Today in Jewish History – Adar 25

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This date marks the death of King Nebuchadnezzar of Babylonia in 561 BCE. Nebuchadnezzar built the most powerful nation in the world by ruthlessly attacking and annexing neighboring countries. He is sometimes called “Nebuchadnezzar the Great,” but he is reviled by Jews for having destroyed the Holy Temple in Jerusalem and exiling the Jews from Israel. The biblical Book of Daniel tells how Nebuchadnezzar erected a large idol for public worship; three Jews refused to take part and Nebuchadnezzar ordered them cast into a roaring furnace. (They miraculously emerged unscathed.) Nebuchadnezzar was a megalomaniac who built the Hanging Gardens of Babylon; in testimony to his grandeur, each brick was inscribed with his name. Amazingly, in our time, Saddam Hussein pronounced himself as the reincarnation of Nebuchadnezzar, and dreamed of restoring the Babylonian empire to its former size and glory. Saddam commissioned archaeologists to restore the ancient Hanging Gardens, and each new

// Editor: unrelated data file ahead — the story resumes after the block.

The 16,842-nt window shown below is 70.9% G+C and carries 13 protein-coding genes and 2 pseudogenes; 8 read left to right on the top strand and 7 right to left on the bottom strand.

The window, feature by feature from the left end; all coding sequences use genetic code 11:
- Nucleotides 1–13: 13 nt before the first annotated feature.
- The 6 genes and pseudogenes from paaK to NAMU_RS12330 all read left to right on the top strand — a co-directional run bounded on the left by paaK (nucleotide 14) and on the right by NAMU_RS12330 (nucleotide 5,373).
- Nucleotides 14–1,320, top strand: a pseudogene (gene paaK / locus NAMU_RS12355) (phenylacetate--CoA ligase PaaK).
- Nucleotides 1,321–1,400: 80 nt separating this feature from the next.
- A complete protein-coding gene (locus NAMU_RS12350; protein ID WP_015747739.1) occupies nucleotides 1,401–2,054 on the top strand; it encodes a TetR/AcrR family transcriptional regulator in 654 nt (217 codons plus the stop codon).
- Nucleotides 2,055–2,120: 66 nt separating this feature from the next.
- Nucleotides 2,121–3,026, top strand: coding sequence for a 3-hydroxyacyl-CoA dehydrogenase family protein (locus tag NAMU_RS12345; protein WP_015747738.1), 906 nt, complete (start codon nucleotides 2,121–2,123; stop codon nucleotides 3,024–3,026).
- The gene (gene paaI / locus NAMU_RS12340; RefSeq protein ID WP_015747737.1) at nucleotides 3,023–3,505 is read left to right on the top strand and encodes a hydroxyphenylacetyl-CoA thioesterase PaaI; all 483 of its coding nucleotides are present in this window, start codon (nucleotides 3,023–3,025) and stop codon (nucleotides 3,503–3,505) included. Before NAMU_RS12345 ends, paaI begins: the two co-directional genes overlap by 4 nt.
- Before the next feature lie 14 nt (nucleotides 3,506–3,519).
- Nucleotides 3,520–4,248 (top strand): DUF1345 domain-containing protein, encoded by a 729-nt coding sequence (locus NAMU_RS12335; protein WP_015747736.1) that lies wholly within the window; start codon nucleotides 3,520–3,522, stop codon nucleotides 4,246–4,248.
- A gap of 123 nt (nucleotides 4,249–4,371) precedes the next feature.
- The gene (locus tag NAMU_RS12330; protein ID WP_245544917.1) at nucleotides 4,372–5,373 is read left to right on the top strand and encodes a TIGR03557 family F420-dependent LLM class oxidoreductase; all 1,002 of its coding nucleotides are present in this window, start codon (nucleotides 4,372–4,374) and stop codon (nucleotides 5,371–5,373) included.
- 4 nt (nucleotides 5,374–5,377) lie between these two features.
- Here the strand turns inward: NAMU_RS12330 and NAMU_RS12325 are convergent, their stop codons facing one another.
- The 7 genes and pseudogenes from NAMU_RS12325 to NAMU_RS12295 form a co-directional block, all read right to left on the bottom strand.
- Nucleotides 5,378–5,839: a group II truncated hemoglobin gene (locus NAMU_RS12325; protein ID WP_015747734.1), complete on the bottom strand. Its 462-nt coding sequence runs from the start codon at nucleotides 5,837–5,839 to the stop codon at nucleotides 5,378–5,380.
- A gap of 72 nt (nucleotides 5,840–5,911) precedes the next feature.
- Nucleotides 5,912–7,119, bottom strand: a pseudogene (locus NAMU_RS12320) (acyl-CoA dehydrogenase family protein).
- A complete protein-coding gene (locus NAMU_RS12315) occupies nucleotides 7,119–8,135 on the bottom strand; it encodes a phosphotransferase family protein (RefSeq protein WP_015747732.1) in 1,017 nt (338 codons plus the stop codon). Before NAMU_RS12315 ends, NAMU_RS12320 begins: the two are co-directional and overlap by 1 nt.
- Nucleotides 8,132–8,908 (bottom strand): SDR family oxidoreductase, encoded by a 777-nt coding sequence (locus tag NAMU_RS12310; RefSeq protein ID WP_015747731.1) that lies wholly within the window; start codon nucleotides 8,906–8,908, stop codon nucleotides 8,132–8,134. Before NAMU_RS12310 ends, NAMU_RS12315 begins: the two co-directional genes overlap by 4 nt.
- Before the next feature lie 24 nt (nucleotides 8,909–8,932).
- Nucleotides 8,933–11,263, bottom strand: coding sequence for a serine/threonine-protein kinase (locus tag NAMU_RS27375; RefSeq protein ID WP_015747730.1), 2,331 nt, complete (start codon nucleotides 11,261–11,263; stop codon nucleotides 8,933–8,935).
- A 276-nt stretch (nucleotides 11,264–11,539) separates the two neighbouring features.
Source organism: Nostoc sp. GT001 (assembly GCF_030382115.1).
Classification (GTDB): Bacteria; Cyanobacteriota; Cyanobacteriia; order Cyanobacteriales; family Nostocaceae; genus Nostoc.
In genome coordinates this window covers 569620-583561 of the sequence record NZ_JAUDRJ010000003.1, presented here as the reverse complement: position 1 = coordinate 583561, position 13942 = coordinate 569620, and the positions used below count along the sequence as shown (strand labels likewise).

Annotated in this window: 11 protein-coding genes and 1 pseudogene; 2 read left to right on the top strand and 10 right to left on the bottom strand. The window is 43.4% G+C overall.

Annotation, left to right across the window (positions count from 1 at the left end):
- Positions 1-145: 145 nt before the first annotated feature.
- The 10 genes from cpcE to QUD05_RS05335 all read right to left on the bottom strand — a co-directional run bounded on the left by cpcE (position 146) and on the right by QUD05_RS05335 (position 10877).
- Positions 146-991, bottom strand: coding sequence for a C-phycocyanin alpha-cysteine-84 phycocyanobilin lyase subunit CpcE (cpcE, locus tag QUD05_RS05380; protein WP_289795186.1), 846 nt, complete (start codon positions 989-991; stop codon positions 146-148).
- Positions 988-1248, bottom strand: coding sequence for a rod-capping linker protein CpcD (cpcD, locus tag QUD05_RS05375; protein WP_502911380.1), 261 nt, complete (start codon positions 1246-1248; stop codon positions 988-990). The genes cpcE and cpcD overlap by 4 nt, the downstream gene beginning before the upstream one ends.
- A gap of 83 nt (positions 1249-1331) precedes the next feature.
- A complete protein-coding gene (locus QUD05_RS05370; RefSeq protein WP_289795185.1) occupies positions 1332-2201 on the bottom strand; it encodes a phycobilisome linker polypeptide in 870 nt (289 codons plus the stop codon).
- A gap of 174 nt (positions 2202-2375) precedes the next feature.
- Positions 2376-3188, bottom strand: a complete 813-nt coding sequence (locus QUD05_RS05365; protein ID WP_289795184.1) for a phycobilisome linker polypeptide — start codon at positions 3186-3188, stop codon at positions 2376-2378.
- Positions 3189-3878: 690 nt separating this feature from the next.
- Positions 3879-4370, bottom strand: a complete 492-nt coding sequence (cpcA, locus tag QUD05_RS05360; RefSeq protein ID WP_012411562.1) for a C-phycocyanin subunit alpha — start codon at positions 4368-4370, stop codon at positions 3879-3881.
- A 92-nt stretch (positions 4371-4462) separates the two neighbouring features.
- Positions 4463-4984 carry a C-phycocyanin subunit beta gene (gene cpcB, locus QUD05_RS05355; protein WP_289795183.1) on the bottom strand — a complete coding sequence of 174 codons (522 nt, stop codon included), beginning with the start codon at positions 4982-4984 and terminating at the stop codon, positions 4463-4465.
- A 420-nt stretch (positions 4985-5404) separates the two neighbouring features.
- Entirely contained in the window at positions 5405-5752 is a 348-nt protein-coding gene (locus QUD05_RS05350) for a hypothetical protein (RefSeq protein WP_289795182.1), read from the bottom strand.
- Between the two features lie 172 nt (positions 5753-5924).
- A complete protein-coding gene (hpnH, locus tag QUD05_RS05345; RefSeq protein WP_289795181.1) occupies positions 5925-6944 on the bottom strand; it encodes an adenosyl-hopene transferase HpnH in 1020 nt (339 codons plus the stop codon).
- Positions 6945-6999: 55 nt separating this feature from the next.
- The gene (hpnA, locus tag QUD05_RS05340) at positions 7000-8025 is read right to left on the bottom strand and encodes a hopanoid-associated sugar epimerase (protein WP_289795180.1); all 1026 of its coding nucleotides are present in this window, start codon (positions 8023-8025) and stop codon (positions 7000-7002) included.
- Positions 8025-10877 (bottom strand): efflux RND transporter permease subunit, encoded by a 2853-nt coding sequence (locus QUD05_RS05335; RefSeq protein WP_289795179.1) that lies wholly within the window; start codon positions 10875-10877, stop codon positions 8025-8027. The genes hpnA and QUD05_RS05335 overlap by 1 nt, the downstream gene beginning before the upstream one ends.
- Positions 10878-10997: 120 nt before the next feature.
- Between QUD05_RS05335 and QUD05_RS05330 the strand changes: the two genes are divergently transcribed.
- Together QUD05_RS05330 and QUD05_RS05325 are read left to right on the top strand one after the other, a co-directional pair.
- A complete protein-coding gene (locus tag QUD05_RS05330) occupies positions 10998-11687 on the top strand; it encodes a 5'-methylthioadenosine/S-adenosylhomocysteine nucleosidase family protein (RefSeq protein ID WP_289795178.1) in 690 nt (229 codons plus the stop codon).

brick was inscribed with Saddam’s name. The Book of Daniel (4:30) describes the downfall of Nebuchadnezzar: “He loses his sanity and lives in the wild like an animal.” And so it was with Saddam — driven into a grimy hole, disheveled and deposed. (Nebuchadnezzar later regained his sanity and returned to rule.)

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